By year two the full weight of not just the loss, but the way of the loss, the reasons for the loss, the eternity of the loss hit me—a full body slam of something too heavy to survive. Or so it seemed.
I found a therapist. She let me talk and weep. I was prescribed antidepressants. Nothing helped. I moved through days, functioned at a primal level showing the outside world only the version of myself that made them comfortable.
No one, I don’t care how well-meaning they are, can understand this loss other than another suicide survivor. It’s true. Just as the surviving parents of a lost child know a uniquely singular, searing pain, so, too, does the suicide survivor.
It’s important to seek out those who understand our pain. I recommend it. And grief counselors. And therapists who are especially trained in PTSD. Seek them out.
I found a group of suicide survivors that met monthly. Hearing about their losses, especially the loss of sons and daughters, allowed me to appreciate the importance of finding a community of people who understand. In the hollowness of these survivors’ eyes, however, even as we embraced, I could see the singularity of their respective journeys. We may share, but we are alone in our pain.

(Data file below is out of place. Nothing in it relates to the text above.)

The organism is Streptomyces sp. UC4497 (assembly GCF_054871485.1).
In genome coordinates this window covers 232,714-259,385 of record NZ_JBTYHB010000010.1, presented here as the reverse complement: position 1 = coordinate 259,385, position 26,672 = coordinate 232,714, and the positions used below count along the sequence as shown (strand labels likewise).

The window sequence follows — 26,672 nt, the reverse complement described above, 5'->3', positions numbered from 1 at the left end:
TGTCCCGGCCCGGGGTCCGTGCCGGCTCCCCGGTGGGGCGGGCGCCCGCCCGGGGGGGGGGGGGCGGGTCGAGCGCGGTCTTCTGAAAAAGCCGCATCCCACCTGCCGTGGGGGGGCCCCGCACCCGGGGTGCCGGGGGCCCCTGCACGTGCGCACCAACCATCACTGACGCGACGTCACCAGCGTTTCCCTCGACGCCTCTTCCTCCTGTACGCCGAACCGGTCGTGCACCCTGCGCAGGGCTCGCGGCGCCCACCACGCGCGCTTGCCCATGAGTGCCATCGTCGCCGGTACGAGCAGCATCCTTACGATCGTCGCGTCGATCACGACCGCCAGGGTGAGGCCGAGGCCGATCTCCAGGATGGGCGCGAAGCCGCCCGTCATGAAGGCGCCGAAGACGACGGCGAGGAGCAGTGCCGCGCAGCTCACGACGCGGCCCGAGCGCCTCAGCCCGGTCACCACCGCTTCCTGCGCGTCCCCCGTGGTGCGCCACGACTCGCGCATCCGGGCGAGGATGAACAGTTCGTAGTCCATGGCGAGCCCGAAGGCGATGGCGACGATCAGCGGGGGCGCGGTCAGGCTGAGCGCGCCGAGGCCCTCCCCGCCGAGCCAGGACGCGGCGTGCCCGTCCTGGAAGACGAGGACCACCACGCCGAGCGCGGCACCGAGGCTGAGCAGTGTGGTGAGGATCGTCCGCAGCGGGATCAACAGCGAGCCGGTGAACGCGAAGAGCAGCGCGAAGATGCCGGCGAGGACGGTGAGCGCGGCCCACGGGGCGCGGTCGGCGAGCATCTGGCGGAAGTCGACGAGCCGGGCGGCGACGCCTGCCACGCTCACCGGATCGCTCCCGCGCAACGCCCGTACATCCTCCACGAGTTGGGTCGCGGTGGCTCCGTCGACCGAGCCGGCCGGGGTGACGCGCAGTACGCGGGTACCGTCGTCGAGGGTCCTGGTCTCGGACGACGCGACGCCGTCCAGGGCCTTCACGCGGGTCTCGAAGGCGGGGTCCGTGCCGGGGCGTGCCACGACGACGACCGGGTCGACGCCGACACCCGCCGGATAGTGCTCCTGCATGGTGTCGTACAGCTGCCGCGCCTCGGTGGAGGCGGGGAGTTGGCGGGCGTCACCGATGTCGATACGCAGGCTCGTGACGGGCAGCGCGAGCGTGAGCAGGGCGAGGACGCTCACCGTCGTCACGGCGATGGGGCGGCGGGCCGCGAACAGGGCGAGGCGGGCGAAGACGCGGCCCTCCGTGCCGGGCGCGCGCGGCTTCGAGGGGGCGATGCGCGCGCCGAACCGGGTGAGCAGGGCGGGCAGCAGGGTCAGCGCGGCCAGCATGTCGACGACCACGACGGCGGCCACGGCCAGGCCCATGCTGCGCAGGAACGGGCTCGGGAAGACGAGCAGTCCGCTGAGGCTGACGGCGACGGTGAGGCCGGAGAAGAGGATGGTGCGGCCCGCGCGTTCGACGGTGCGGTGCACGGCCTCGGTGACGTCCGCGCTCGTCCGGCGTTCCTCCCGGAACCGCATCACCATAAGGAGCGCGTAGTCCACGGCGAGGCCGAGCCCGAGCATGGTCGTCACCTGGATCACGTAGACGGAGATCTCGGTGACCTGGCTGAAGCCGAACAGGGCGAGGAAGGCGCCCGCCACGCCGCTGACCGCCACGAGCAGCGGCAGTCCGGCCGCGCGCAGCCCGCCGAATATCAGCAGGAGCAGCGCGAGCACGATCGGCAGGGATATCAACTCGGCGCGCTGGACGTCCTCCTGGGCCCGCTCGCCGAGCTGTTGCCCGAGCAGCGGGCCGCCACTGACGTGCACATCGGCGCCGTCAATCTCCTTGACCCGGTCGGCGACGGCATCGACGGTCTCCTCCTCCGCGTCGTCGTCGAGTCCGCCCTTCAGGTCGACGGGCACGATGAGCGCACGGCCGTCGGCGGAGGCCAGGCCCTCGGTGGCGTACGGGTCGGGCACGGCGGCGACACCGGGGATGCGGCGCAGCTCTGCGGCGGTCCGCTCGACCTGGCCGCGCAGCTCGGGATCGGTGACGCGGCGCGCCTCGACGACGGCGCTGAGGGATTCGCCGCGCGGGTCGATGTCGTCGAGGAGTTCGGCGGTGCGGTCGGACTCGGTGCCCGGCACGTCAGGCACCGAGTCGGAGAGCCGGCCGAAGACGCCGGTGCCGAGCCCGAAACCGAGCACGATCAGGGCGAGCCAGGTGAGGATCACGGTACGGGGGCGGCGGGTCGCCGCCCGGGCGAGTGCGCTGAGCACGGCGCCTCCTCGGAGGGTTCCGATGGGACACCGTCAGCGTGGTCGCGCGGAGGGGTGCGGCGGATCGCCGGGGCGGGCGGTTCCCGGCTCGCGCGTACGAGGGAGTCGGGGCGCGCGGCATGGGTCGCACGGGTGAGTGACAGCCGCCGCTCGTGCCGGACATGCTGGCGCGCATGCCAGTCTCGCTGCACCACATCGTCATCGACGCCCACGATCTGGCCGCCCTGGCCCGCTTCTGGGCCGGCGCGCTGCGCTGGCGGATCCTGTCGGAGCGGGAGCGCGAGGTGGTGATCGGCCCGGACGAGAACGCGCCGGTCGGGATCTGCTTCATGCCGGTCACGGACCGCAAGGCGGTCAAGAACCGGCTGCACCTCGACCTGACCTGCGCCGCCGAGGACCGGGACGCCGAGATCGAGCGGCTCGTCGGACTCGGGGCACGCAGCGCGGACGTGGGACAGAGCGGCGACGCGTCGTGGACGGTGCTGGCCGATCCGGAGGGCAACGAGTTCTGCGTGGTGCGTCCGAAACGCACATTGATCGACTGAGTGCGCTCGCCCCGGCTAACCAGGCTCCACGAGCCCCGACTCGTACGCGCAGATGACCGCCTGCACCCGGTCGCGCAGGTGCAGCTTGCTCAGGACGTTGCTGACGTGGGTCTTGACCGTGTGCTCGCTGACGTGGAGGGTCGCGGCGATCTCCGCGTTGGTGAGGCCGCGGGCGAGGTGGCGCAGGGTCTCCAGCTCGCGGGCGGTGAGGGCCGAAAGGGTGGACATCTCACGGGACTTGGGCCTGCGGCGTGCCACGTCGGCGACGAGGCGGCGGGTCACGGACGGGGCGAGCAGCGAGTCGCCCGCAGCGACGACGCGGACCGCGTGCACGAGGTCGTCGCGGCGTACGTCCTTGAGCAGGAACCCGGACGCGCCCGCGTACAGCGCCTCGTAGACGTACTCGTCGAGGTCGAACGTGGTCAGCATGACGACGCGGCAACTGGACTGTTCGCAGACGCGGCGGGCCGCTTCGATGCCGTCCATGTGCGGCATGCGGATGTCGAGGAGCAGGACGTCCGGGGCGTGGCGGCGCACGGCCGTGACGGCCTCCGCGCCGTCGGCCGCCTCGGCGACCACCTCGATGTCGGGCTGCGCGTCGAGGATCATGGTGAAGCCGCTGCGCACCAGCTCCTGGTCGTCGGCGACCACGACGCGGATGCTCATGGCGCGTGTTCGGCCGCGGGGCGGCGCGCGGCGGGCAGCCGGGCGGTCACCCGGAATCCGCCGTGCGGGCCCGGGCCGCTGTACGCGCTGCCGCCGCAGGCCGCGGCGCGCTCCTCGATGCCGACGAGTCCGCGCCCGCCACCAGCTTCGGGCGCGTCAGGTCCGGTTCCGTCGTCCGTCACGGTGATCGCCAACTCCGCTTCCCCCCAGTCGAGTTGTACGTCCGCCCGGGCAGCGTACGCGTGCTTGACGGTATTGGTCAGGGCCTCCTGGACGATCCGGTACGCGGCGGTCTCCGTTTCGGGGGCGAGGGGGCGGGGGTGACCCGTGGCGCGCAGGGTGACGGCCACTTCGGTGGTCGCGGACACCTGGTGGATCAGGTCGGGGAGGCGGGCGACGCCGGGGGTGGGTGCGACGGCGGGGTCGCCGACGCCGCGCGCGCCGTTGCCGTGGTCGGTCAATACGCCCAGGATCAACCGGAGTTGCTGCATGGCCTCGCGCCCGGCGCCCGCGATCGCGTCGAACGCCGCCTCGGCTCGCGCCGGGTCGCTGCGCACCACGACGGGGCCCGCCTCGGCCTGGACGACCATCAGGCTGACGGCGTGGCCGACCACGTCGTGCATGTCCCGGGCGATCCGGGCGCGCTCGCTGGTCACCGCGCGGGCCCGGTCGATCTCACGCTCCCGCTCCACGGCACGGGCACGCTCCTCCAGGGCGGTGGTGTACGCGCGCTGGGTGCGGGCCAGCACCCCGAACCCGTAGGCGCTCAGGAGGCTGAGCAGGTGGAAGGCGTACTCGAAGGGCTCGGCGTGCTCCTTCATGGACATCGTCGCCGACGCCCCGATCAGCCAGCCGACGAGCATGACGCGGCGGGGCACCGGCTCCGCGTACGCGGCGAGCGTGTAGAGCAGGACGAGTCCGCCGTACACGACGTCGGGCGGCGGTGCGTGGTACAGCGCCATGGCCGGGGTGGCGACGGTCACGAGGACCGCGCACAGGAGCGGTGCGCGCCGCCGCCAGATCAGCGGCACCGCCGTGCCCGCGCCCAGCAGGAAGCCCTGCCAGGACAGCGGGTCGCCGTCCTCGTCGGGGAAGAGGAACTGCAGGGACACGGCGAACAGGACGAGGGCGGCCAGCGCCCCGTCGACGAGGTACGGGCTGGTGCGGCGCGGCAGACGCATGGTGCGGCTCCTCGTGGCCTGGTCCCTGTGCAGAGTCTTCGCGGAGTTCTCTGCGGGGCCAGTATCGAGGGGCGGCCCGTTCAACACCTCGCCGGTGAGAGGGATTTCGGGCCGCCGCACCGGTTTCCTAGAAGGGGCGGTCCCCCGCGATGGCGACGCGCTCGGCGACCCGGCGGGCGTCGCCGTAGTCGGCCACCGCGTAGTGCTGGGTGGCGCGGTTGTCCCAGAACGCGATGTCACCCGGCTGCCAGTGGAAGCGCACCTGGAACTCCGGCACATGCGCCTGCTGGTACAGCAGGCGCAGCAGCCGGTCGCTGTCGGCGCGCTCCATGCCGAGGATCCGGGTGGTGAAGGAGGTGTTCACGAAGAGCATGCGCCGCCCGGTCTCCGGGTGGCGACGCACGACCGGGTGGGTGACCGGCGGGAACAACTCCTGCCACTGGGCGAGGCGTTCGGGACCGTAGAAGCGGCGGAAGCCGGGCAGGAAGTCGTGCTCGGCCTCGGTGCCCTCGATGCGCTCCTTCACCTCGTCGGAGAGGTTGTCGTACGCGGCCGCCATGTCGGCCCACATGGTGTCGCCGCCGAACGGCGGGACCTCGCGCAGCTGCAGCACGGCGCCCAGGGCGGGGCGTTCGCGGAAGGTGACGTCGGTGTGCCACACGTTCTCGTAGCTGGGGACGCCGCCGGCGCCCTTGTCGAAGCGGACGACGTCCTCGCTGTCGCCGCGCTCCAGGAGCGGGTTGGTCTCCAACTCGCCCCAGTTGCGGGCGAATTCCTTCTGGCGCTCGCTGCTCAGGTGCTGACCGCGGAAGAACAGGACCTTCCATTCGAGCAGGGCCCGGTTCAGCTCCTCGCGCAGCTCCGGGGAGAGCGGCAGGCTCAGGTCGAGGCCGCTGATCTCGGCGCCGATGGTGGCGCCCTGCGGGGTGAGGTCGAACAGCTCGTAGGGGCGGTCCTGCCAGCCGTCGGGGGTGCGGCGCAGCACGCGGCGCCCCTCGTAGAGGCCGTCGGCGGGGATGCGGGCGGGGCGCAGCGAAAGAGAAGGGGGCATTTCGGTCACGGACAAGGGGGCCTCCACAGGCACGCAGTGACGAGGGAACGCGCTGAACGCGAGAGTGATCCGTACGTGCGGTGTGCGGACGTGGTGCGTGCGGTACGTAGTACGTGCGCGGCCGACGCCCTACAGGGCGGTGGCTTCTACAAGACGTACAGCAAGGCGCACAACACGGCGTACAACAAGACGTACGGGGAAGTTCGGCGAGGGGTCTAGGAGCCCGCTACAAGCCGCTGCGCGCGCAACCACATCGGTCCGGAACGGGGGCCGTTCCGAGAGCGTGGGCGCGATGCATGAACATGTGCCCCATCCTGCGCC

Memories do sustain me, as others so helpfully say. Sunny days at the beach are calming (unless the crashing waves remind me of past vacations with my husband and sons years ago). Drinks and drugs provide a temporary escape (when I can resist the deadly seduction of blissful nothingness). The company of others can keep my mind from the endless cycles of black thoughts. Music can be helpful. Or dangerous.
“Stay active! Meet new people! Get out and do something! Time to move on! Get over it!” I can hear the words of concerned family and friends.
People mostly mean well. Time will pass. Things happen. Kids grow. Other cherished loved ones will die. I have come to understand that death is relentless, and that I must bear other cruel deaths as well as this one.
My sons are my reasons for living. Period. In my most desperate times the thought of their pain has been the only thing between me and oblivion. I will never do that to them. And they, in turn, know that either one of their deaths would mean my end. I have no doubt that I could not survive that. I need for them to be okay.
I will, as they say, put one foot in front of the other every single day, if not for myself, for my sons. Even though they are grown. Even though they have their own lives of which I am but an infinitesimally small part. I have to stay alive because they have already suffered enough. Suicide survivors understand that.
And so, I hate March. I begin to dread it in January. By February I am coming up with excuses to stay home. And, on any given night in March, I am balled-up on the ceramic tile of my kitchen floor howling like the wounded animal that I am. But I get up the next day and I try again.
About Vicki Schneider
Vicki Schneider lost her husband to suicide in 2017. She has two adult sons.